How to Build a Monthly Budget for Retirement
How much should you save for retirement? The short answer is “a lot,” but experts say the actual dollar amount depends on how much you expect to spend after you leave the workforce. The best way to make sure you’re saving enough is to build a monthly budget for retirement that includes all your post-retirement income sources, all your expenses, and allows for some unexpected costs along the way. Here’s how to get started.
List all your retirement resources
Most of us will have more than one source of income during retirement, and financial advisers say that’s a good thing. A diverse group of income sources means that if there’s a problem with one (such as a sharp downturn in the stock market) other resources can keep you afloat.
Factor in monthly income you expect from:
- Social Security
- An employer sponsored pension, if you have one
- Retirement accounts
- Savings accounts and certificates of deposit
- Investment income from mutual funds, stocks and bonds
- Equity in your home that you can access in an emergency
- Income from part-time work or a second career
It’s a good idea to err on the conservative side as you make your estimates.
Add up your monthly expenses
For a quick estimate of how much you’ll need if you plan to keep living the same lifestyle, Kiplinger suggests subtracting your work-related expenses from your current budget. Add in the cost of new hobbies or travel.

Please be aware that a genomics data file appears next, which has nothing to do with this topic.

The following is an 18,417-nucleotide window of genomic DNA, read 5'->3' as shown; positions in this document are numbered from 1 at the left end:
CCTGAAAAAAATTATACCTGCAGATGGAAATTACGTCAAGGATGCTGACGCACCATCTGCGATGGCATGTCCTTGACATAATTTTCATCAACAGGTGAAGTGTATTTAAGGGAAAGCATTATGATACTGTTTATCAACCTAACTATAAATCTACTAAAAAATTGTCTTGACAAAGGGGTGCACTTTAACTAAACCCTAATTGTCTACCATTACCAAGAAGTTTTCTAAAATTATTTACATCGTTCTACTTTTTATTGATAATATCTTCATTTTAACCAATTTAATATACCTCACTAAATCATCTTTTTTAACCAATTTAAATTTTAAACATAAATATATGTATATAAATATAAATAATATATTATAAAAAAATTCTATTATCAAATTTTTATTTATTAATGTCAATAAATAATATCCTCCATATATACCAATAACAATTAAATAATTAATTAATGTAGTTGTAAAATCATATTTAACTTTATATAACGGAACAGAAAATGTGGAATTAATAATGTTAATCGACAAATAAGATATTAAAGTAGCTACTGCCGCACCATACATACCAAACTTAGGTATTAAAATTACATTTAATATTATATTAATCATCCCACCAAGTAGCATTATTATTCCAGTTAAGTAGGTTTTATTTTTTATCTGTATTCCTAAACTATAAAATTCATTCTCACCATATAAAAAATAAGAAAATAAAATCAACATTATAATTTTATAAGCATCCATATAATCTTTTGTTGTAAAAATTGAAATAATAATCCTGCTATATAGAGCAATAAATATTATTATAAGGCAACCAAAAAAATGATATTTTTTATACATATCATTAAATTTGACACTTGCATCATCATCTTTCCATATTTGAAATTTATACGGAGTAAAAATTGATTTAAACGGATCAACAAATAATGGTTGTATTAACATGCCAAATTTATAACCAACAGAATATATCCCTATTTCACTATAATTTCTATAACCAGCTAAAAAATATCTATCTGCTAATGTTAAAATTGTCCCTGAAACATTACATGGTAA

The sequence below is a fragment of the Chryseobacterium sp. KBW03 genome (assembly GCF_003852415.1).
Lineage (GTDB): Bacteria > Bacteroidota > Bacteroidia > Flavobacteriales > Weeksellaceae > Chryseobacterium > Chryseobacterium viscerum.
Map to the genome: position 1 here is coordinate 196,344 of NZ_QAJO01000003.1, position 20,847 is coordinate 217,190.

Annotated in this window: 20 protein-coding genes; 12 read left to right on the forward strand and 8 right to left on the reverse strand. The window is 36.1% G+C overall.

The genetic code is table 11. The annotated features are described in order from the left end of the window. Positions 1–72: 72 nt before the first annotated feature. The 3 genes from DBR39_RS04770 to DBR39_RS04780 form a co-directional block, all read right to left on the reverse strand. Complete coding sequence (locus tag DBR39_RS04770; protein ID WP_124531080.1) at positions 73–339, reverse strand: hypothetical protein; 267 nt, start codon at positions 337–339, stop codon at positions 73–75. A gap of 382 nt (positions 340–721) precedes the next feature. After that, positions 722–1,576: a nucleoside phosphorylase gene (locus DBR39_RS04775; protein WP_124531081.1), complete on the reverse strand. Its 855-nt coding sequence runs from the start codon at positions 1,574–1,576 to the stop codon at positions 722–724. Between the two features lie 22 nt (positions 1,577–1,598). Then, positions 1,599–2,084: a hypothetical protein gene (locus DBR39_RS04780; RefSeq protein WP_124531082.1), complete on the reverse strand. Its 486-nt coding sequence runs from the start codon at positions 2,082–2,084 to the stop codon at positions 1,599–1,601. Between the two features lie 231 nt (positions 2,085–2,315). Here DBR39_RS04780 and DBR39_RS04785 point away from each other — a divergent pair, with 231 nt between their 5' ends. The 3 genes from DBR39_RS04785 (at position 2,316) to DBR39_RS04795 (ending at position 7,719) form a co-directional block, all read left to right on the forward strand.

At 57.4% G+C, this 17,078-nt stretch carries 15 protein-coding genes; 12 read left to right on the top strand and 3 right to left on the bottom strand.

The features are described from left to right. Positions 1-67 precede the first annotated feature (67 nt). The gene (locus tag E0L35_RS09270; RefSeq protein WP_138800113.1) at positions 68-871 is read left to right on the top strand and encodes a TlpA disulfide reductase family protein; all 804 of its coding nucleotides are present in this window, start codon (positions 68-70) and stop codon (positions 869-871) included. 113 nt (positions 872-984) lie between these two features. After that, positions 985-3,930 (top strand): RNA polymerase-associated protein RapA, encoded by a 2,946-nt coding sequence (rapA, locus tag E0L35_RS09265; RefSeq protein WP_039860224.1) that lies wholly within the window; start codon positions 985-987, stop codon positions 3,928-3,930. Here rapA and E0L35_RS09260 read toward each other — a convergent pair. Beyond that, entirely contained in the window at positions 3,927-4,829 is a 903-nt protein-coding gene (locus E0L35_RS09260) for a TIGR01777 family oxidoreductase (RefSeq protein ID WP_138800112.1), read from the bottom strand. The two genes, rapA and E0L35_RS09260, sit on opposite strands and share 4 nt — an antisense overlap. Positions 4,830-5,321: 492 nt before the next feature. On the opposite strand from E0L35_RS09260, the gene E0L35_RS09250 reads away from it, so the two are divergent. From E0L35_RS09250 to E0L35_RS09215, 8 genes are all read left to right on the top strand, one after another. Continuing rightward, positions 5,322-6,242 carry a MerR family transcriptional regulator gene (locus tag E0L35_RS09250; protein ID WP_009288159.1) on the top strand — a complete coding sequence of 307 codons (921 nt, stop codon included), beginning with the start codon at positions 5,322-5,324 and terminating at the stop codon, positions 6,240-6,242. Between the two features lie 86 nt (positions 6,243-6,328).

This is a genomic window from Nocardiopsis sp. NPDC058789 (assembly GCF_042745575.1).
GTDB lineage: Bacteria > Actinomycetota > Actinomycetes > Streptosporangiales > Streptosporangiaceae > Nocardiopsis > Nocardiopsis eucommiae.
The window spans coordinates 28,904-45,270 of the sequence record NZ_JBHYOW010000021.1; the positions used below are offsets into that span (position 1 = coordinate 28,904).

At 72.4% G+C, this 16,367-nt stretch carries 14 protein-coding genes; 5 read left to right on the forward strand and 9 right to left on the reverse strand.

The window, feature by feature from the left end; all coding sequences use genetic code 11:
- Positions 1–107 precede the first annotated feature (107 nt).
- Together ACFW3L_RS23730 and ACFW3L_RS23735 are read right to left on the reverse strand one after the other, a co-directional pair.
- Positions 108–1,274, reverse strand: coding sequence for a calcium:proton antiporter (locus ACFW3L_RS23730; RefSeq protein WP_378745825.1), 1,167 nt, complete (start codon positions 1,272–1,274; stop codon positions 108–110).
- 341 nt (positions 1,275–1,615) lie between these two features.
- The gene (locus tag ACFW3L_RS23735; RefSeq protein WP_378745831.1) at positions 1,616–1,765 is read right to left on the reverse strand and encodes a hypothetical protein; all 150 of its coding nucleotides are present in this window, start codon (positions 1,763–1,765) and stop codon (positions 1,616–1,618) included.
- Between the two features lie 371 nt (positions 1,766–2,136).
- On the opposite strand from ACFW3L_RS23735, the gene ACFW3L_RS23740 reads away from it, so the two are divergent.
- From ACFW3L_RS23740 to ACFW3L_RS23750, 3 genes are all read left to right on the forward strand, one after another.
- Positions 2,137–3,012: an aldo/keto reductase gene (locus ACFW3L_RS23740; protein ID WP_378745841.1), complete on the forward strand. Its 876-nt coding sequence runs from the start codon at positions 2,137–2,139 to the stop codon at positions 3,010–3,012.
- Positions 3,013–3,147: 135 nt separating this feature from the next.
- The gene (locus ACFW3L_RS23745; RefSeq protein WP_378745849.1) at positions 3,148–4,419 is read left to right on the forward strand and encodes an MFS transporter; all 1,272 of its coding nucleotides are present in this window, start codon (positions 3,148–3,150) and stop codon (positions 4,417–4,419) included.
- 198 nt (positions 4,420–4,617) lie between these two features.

To ensure you have enough money over the long term, make a more detailed budget listing your projected expenses in dozens of categories such as groceries, pet care, dining out, utilities, insurance premiums and more. Remember to factor in yearly bills like property taxes and ongoing maintenance on your home and car.
Plan for healthcare expenses
Because healthcare costs are often the biggest expense retirees face, they merit extra planning. US News & World Report said in 2014 that a 65-year old newly retired couple would need $220,000 saved to cover future health care costs. If that seems daunting, remember that there are programs and insurance policies that can help reduce your costs. Get a long-term care insurance policy, ideally one that will cover the cost of in-home help and assisted living as well as nursing home care. Don’t make the common mistake of assuming Medicare pays for long term care. It does not. Medicaid does, but only after you’ve run out of other money.
If you plan to age in place, find out what it will cost to make changes to your home such as wheelchair ramps, grab bars, or a walk-in bathtub and start putting that money aside now.
Consider “surprise” scenarios
Kiplinger and Bankrate recommend planning for the unexpected, such as a grown child who needs financial help or expenses related to caring for your own aging parents. A growing number of retired grandparents are partly or completely responsible for raising their grandchildren, so it’s worth thinking about how you might cope with that expense if you have grandchildren of your own.
Finally, it’s a good idea to talk with a trusted accountant, certified financial planner, and eldercare attorney to refine your plans and understand the tax and inheritance implications. All of this is work, but making a retirement budget now can mean less worry and more fun going forward.